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Publication numberUS7618161 B2
Publication typeGrant
Application numberUS 11/224,953
Publication dateNov 17, 2009
Filing dateSep 14, 2005
Priority dateSep 16, 2004
Fee statusPaid
Also published asCN1828339A, CN100399061C, US20060056185
Publication number11224953, 224953, US 7618161 B2, US 7618161B2, US-B2-7618161, US7618161 B2, US7618161B2
InventorsTakeshi Morino, Yoshinori Honguh, Masataka Shiratsuchi, Naoto Tokuhara
Original AssigneeKabushiki Kaisha Toshiba
Export CitationBiBTeX, EndNote, RefMan
External Links: USPTO, USPTO Assignment, Espacenet
Fresnel lens and lighting apparatus provided with the Fresnel lens
US 7618161 B2
Abstract
In a Fresnel lens which is made of a lens material whose refraction index is n, and focuses light beam from a light source at a specified radiation view angle φ, and has plural N pieces of circular lens surfaces arranged concentrically around a common optical axis, and plural circular rise surfaces arranged adjacent alternately between these lens surfaces, and two lens surfaces adjacent via at least one of the rise surfaces are concave surfaces, and tangent lines and at the intersecting point with the rise surfaces of the shape of a cross section passing through the optical axis of those lens surfaces intersect at the outside with respect to the optical axis, and when the angle formed between these tangent lines is defined as θ, a relational equation θ≧φ/(2 n N) stands.
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Claims(9)
1. A lighting apparatus comprising:
a light source which emits light rays;
a Fresnel lens acting as a convex lens having a convergent function of converting the light rays to a spotlight and projecting the spotlight on an illumination area, which is made of a lens material whose refraction index is n, and projects light rays from the light source at a specified radiation view angle φ to the illumination area, and has an optical axis, the Fresnel lens comprising:
a plurality of Fresnel lens segments which are arranged concentrically around a common optical axis, and are made into ridge shapes respectively, wherein
each Fresnel lens segment includes:
a segment lens surface which has a peak and a bottom corresponding to one and the other end of the segment lens surface, respectively, and is curved into a concave surface toward the illumination area in respect to a reference plane connecting the peak and the bottom,
a rise surface which is arranged between adjacent lens surfaces, and extended between the peak and the bottom, the light rays projected from adjacent lens surfaces irradiating circular band areas having widths, respectively, which mutually overlap at least half of the width of the circular band area.
2. The lighting apparatus according to claim 1, wherein the Fresnel lens further comprises a convex lens portion on the optical axis.
3. The lighting apparatus according to claim 1, wherein the Fresnel lens comprises a flat surface opposing the segment lens surface and facing the light source.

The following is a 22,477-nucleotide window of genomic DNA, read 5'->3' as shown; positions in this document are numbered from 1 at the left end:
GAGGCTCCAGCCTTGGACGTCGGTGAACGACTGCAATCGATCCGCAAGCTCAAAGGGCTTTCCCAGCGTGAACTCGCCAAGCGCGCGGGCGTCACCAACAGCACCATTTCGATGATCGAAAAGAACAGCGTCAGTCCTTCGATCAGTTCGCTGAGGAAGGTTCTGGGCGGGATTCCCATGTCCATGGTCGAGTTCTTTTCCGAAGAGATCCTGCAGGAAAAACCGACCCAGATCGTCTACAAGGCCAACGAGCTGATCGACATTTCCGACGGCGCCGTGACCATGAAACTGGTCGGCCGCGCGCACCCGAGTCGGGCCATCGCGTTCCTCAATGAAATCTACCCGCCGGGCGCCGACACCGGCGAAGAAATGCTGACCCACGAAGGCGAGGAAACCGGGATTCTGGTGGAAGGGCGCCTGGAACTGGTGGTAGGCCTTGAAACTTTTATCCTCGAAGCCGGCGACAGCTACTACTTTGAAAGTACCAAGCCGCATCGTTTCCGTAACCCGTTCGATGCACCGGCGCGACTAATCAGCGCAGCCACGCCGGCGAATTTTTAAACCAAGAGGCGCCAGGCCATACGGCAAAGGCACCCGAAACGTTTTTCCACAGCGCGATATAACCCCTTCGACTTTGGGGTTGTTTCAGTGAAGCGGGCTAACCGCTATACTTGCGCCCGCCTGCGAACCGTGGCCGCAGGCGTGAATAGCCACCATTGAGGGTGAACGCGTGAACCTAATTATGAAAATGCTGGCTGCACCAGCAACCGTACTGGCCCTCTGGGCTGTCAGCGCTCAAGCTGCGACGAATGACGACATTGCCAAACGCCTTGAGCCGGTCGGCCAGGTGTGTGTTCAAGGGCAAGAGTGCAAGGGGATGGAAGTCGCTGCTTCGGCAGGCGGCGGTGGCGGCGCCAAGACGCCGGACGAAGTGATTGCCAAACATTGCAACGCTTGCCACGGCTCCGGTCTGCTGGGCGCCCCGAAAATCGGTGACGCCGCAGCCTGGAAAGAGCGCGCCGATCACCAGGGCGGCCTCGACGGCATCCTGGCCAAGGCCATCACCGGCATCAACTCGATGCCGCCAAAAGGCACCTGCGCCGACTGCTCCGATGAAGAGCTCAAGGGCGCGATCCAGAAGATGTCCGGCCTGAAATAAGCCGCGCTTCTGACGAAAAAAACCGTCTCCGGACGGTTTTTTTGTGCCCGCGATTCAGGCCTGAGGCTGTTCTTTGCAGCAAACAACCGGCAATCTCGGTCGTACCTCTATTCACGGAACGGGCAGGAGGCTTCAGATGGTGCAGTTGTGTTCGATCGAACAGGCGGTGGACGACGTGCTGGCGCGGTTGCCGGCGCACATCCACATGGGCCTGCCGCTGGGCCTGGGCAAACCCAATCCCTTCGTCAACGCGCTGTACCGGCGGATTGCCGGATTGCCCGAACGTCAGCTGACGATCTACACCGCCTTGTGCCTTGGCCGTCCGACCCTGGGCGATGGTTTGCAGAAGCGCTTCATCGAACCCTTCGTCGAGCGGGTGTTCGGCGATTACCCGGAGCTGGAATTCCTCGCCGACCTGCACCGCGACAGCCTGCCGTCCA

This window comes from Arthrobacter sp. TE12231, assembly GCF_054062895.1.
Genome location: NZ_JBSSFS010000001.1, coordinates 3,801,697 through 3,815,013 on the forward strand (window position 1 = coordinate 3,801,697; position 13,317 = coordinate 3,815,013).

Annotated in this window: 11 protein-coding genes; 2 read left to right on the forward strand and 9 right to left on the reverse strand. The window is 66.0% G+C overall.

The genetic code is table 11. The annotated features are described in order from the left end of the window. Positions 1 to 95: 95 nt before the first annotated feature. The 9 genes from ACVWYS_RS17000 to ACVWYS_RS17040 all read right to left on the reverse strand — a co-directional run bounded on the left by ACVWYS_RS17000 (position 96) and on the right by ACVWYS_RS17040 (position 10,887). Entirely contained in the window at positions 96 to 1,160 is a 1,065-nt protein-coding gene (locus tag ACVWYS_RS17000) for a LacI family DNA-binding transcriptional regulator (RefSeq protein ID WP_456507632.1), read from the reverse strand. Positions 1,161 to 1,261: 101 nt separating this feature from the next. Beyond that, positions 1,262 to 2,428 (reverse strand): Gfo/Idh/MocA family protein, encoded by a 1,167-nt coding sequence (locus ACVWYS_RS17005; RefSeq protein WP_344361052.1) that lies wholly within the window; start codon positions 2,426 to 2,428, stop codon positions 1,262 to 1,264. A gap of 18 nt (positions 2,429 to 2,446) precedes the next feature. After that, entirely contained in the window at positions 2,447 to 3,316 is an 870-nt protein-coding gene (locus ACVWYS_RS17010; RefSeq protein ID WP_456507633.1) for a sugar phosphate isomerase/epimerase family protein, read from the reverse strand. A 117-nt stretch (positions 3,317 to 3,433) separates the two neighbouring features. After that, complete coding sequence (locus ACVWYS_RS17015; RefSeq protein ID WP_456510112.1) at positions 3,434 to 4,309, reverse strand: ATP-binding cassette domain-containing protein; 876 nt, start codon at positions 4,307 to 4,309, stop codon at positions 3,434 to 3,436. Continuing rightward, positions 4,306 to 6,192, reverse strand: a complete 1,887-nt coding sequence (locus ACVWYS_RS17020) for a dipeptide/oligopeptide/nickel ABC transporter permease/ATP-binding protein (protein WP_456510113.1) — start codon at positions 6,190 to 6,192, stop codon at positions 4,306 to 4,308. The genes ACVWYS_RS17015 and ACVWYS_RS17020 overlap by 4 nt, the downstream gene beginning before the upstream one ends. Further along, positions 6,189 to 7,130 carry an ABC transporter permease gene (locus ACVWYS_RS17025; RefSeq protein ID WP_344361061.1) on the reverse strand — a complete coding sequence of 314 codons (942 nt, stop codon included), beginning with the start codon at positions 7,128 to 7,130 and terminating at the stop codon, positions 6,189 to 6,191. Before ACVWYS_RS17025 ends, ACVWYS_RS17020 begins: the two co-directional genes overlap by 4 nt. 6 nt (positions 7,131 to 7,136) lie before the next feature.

4. The lighting apparatus according to claim 1, wherein the Fresnel lens has a form of a substantially meniscus lens, including a circular arc plane on which the tops of the plural Fresnel lens segments are arranged.
5. The lighting apparatus according to claim 1, wherein the rise surface diffuses the light rays.
6. The lighting apparatus according to claim 1, wherein the Fresnel lens has a rear surface facing the light source, which diffuses the light rays.
7. The lighting apparatus according to claim 6, wherein the rise surface diffuses light rays.
8. The lighting apparatus according to claim 1, wherein the peak and the bottom defines first and second tangent lines of the concave surface, the first and second lines passing through the peak and bottom lines of the each segment lens surface in a cross section including the optical axis, respectively, and the angle between the first and second tangent lines is defined as θ, and an inequality of θ≧φ/(2 n N) is established, wherein N is a number of Fresnel lens segments that have a refraction index n, and light rays project at an angle φ of an illumination area.
9. The lighting apparatus according to claim 1, further comprising:
a convex mirror arranged at a rear side of the light source to reflect light rays to the Fresnel lens, wherein the light source has a light spot, the convex mirror has a focal point on the light spot, and the Fresnel lens has a rear focal point on the light spot.
Description
CROSS-REFERENCE TO RELATED APPLICATIONS

This application is based upon and claims the benefit of priority from prior Japanese Patent Application No. 2004-269226, filed Sep. 16, 2004, the entire contents of which are incorporated herein by reference.

BACKGROUND OF THE INVENTION

1. Field of the Invention

The present invention relates to a Fresnel lens and a lighting apparatus provided with the Fresnel lens, and more specifically to a lighting apparatus using a Fresnel lens for an illumination spotlight used on stages and studios and a Fresnel lens used therein.

2. Description of the Related Art